The following questions were recently asked on the Wonderline:
Q: When the snow melts or when it rains really hard, the gravel/dirt streets in York just get so muddy. Is there any chance that they will ever be paved?
A: The paving of the dirt/gravel streets in the city has been on the one- and six-year long-term program for decades but the work is never done because it would require the approval of the majority of adjacent property owners (who would share in the cost of the paving). And so far, that hasn’t happened.
Q: So Mike Weskamp resigned his position on the school board. That will create a vacancy in January, correct? Because there were three seats up for election, three people ran and those people (two incumbents and a newly elected person) will take those seats. But with Weskamp’s resignation, there will be a vacancy to be filled because that seat was not up for election. Is that correct?
A: York Superintendent Mike Lucas said yes, that is correct.
“Alison Graham won the election as a non-incumbent and will be replacing Amie Kopcho, who did not seek re-election to the school board,” Lucas explained. “It is the board’s intent to appoint Amie Kopcho at the Jan. 14 board meeting to fill out the term of Mike Weskamp, who replaced Phil Towle. That term will end in December, 2020.”
Q: Why are the flags still at half-staff? Is that still because of President Bush’s death?
A: Yes, it is.
Guidelines were outlined by President Dwight D. Eisenhower in a 1954 proclamation and President Donald Trump declared it as such at the time of former President Bush’s death.
The guidelines in President Eisenhower’s proclamation say that flags are to be left at half-staff for 30 days after the death of a president or former president.
If the vice-president, the chief justice or a retired chief justice of the United States Supreme Court dies, or the speaker of the House of Representatives, the flag is to be flown at half-staff for 10 days.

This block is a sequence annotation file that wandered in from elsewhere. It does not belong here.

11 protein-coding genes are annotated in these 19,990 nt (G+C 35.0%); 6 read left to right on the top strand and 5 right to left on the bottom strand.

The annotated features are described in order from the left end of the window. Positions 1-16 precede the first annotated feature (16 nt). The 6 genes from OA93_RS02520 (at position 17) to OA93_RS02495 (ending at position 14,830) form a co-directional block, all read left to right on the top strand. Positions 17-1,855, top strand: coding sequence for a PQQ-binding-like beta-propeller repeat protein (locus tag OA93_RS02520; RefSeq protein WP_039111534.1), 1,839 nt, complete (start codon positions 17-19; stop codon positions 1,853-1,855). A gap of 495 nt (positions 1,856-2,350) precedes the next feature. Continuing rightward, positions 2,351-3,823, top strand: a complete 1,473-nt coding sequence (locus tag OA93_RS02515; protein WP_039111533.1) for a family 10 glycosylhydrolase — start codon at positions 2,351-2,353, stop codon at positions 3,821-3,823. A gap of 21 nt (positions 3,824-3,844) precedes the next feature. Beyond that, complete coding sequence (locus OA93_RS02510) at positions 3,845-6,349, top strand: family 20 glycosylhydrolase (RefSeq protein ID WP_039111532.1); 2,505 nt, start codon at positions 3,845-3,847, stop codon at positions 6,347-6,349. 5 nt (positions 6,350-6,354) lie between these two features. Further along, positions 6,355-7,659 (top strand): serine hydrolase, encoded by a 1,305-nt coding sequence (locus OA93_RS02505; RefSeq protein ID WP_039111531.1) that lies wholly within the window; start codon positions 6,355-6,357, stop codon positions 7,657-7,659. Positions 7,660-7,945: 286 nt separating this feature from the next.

Q: I love listening to Christmas songs through December and get a kick out of hearing different singers do different versions of the old favorites. So this morning, on the way to work, I was wondering what are the most popular Christmas carols — which ones have been recorded and re-recorded the most?
A: Good question!
According to the American Society of Composers, Authors and Publishers (ASCAP), the top five most performed (recorded) holidays songs (tracking plays in the United States only) are:
1. “The Christmas Song,” (Chestnuts Roasting on an Open Fire), written in 1944.
2. “Have Yourself a Merry Little Christmas,” written in 1944.
3. “Winter Wonderland,” written in 1934.
4. “Santa Claus is Coming to Town,” written in 1934.
5. “White Christmas,” written in 1945.
Q: Why are candy canes red and white striped?
A: No one knows who exactly invented the stripes in candy canes, but Christmas cards prior to 1900 showed only all-white candy canes. After 1900, they showed them striped. It was around that time that candy makers started adding peppermint and wintergreen flavors to their canes, which then became favorites — and the striping was a way to incorporate those flavors during the creation process.
And then it appears the tradition just stuck.
Q: Why do people decorate sugar cookies for Christmas?
A: Modern Christmas cookies can trace their history to recipes from Medieval European biscuits. By the 16th century, Christmas biscuits had become popular across Europe.
The earliest examples of Christmas cookies in the United States were brought by the Dutch in the early 17th century. Due to a wide range of cheap imported products from Germany between 1871 and 1906, cookie cutters became available in American markets. These imported cookie cutters often depicted highly styled images with subjects designed to hang on Christmas trees. Due to the availability of the cutters, recipes began to appear in cookbooks designed for their use.
In the early 20th century, U.S. merchants started importing decorated cookies from Germany to be used as presents.